MuseScore comes with support for the free and open source NVDA screen reader for Windows. The features in this document have been tested on Windows with NVDA. There is no support at the moment for other screen readers such as Jaws for Windows, or VoiceOver for macOS, which may work differently, or not at all.
At this point in time, MuseScore 2.0 is mostly accessible as a score reader, not so much as a score editor. This document will focus on the score reading features, with only a brief description of score editing.
When you run MuseScore for the first time, you may want to permanently disable the Start Center window. To do so, go close the Start Center window first, then the Edit menu (Alt+E), choose Preferences, and in there, uncheck Show Start Center. Save and close the preferences window.
The user interface in MuseScore works much like other notation programs, or other document-oriented programs in general. It has a single main document window in which you can work with a score. MuseScore supports multiple document tabs within this window. It also supports a split-screen view to let you work with two documents at once, and you can have multiple tabs in each window.
In addition to the score window, MuseScore has a menu bar that you can access via the shortcuts for the individual menus:
Of these, only the File menu is of much interest when using MuseScore as a score reader. Once opening a menu, it may take several presses of the Up or Down keys before everything is read properly.
There are also a number of toolbars, palettes, and subwindows within MuseScore, and you can cycle through the controls in these using Tab (or Shift+Tab to move backwards through this same cycle). When you first start MuseScore, or load a score, focus should be in the main score window. Pressing Tab takes you to a toolbar containing a series of buttons for operations like New, Open, Play, and so forth. Tab will skip any buttons that aren't currently active. The names and shortcuts (where applicable) for these buttons should be read by your screen reader.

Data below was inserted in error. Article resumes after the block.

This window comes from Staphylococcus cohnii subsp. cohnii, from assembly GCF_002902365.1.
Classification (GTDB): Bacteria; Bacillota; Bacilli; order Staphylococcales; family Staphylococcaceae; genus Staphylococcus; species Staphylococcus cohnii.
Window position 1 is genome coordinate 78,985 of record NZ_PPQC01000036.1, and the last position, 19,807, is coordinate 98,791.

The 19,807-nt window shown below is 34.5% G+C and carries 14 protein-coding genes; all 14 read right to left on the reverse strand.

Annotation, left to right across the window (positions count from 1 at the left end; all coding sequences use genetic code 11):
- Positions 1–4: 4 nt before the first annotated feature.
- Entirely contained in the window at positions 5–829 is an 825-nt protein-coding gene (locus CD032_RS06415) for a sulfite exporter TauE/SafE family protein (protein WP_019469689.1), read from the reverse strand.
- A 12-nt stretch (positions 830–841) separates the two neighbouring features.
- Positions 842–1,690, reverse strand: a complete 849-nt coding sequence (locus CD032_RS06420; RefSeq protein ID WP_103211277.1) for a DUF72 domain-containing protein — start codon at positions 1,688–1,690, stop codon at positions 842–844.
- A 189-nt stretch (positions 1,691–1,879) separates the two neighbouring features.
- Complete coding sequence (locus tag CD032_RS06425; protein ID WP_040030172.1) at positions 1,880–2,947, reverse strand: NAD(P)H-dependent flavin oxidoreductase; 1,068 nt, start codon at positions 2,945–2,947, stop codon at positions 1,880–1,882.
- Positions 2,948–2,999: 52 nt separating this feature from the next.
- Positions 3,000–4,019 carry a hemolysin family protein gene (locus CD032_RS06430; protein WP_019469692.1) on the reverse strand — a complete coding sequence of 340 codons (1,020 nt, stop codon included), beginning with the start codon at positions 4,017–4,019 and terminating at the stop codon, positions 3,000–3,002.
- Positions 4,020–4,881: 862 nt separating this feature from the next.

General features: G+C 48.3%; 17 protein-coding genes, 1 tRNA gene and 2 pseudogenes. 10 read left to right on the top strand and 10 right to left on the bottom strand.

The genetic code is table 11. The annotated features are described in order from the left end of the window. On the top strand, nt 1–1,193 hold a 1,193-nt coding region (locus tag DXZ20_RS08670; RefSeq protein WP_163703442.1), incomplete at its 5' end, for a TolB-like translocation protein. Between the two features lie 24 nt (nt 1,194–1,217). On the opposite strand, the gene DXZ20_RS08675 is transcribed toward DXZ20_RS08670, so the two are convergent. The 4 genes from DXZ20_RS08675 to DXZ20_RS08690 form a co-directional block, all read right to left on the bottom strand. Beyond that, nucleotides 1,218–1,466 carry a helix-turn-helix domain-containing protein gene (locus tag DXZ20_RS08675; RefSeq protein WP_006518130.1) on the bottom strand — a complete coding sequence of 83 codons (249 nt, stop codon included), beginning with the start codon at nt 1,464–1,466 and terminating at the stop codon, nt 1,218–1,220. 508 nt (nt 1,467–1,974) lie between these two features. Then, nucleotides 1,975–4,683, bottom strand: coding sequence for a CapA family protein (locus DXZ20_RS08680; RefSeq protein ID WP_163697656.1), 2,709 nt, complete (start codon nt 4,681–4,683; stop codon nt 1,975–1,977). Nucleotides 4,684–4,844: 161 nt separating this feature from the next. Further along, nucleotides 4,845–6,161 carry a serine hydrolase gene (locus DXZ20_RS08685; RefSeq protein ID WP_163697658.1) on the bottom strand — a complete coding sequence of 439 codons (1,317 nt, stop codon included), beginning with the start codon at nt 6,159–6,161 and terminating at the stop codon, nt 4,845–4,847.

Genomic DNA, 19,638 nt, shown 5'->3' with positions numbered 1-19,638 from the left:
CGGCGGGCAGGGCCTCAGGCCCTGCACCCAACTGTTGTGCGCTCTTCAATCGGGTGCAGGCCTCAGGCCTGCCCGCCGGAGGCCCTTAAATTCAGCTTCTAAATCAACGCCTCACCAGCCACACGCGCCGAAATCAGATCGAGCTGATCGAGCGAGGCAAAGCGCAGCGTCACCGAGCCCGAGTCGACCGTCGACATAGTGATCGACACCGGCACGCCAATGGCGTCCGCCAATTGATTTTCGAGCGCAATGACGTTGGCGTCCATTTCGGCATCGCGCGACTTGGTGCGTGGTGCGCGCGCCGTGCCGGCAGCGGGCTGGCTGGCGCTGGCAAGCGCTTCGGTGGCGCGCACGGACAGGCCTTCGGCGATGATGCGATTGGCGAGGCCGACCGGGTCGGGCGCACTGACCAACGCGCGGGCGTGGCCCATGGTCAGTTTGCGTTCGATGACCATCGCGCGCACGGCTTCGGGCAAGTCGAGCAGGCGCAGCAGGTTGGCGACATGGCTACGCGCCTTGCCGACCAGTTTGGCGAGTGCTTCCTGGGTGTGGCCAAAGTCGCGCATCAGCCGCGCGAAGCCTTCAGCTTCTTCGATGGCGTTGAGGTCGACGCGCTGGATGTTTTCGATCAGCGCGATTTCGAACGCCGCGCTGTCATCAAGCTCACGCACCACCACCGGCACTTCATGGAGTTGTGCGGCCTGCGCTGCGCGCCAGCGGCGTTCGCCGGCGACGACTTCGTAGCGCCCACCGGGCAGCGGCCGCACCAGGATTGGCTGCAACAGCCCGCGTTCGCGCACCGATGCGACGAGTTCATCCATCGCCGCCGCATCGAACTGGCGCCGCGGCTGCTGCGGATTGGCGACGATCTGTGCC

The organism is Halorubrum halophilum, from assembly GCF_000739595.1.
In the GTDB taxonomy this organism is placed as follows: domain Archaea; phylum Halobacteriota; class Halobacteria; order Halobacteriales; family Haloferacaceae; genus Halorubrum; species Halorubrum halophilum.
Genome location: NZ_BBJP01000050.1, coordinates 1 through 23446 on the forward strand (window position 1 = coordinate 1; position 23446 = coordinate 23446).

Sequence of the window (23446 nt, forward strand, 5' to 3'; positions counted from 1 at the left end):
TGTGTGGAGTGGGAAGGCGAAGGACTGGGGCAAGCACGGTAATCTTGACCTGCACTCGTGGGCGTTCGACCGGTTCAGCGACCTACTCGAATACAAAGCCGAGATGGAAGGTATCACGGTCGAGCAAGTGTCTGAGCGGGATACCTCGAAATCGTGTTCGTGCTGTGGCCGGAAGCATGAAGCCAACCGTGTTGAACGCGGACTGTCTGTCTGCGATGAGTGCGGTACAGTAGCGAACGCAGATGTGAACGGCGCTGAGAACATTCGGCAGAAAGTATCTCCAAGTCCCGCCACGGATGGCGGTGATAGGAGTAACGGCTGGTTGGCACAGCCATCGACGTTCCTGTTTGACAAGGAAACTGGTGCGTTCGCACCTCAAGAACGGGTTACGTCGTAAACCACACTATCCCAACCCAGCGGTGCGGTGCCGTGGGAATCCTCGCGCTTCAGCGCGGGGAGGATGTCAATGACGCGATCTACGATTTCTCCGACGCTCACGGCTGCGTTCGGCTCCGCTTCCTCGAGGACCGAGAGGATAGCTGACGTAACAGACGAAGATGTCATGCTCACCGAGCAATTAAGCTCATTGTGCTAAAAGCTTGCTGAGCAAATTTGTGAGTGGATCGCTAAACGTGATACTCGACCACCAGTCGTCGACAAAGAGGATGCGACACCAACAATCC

Once you have cycled through the buttons on the toolbar, the next window Tab will visit is the Palette. This would be used to add various elements to a score, but it is not currently accessible except for two buttons that are visited by Tab: a drop down to select between different workspaces (a saved arrangement of palettes), and a button to create a new workspace.
If you have opened one of the optional windows, such as the Inspector, or the Selection Filter, the Tab key will also visit these. You can close windows you do not need by going to the View menu and making sure none of the first set of checkboxes are selected (the windows that appear before the Zoom settings). By default, only the Palette, Navigator and MuseScore Connect should be selected, and the latter two are not included in the Tab order.
To return focus to the score window after visiting the toolbar, or a subwindow, press Esc. This also clears any selection you may have made in the score window.
When you first start MuseScore 2.0, an empty example score entitled “My First Score” is loaded by default. If you wish to experiment with editing features, this would be a good place to begin. Otherwise, you will probably want to start by loading a score. MuseScore uses the standard shortcuts to access system commands like Ctrl+O (Mac: Cmd+O) to open a file, Ctrl+S (Mac: Cmd+S) to save, Ctrl+W (Mac: Cmd+W) to close, etc.
If you press Ctrl+O (Mac: Cmd+O) to load a score, you are presented with a fairly standard file dialog. MuseScore can open scores in its own format (MSCZ or MSCX) as well as import scores in the standard MusicXML format, in MIDI format, or from a few other programs such as Guitar Pro, Capella, and Band-in-a-Box. Once you have loaded a score, it is displayed in a new tab within the score window. You can move between the tabs in the score window using Ctrl+Tab (does not apply for Mac).
There are a few interesting things you can do with a loaded score besides reading it note by note. You can press Space to have MuseScore play the score for you. You can use File / Export to convert to another format, including PDF, PNG, WAV, MP3, MIDI, MusicXML, etc. And of course, you can print it via File / Print or Ctrl+P (Mac: Cmd+P).